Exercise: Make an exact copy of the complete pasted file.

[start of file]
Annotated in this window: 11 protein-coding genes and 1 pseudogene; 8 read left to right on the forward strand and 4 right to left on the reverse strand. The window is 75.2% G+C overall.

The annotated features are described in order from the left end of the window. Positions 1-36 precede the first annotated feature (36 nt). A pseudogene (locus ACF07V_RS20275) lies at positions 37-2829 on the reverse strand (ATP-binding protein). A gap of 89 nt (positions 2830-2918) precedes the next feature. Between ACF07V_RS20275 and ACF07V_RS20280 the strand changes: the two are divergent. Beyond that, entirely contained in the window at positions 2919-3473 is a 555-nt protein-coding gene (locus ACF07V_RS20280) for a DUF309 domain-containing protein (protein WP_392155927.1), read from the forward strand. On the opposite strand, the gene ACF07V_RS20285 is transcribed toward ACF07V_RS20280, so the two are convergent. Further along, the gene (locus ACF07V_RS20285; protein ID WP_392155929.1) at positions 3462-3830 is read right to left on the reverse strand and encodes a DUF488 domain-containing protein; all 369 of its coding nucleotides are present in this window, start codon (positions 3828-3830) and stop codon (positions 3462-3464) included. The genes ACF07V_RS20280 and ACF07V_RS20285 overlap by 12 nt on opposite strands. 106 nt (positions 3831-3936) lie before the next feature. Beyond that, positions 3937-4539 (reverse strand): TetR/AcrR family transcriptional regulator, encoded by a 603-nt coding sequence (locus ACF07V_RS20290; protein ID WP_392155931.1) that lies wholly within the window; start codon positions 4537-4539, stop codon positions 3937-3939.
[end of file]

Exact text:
Annotated in this window: 11 protein-coding genes and 1 pseudogene; 8 read left to right on the forward strand and 4 right to left on the reverse strand. The window is 75.2% G+C overall.

The annotated features are described in order from the left end of the window. Positions 1-36 precede the first annotated feature (36 nt). A pseudogene (locus ACF07V_RS20275) lies at positions 37-2829 on the reverse strand (ATP-binding protein). A gap of 89 nt (positions 2830-2918) precedes the next feature. Between ACF07V_RS20275 and ACF07V_RS20280 the strand changes: the two are divergent. Beyond that, entirely contained in the window at positions 2919-3473 is a 555-nt protein-coding gene (locus ACF07V_RS20280) for a DUF309 domain-containing protein (protein WP_392155927.1), read from the forward strand. On the opposite strand, the gene ACF07V_RS20285 is transcribed toward ACF07V_RS20280, so the two are convergent. Further along, the gene (locus ACF07V_RS20285; protein ID WP_392155929.1) at positions 3462-3830 is read right to left on the reverse strand and encodes a DUF488 domain-containing protein; all 369 of its coding nucleotides are present in this window, start codon (positions 3828-3830) and stop codon (positions 3462-3464) included. The genes ACF07V_RS20280 and ACF07V_RS20285 overlap by 12 nt on opposite strands. 106 nt (positions 3831-3936) lie before the next feature. Beyond that, positions 3937-4539 (reverse strand): TetR/AcrR family transcriptional regulator, encoded by a 603-nt coding sequence (locus ACF07V_RS20290; protein ID WP_392155931.1) that lies wholly within the window; start codon positions 4537-4539, stop codon positions 3937-3939.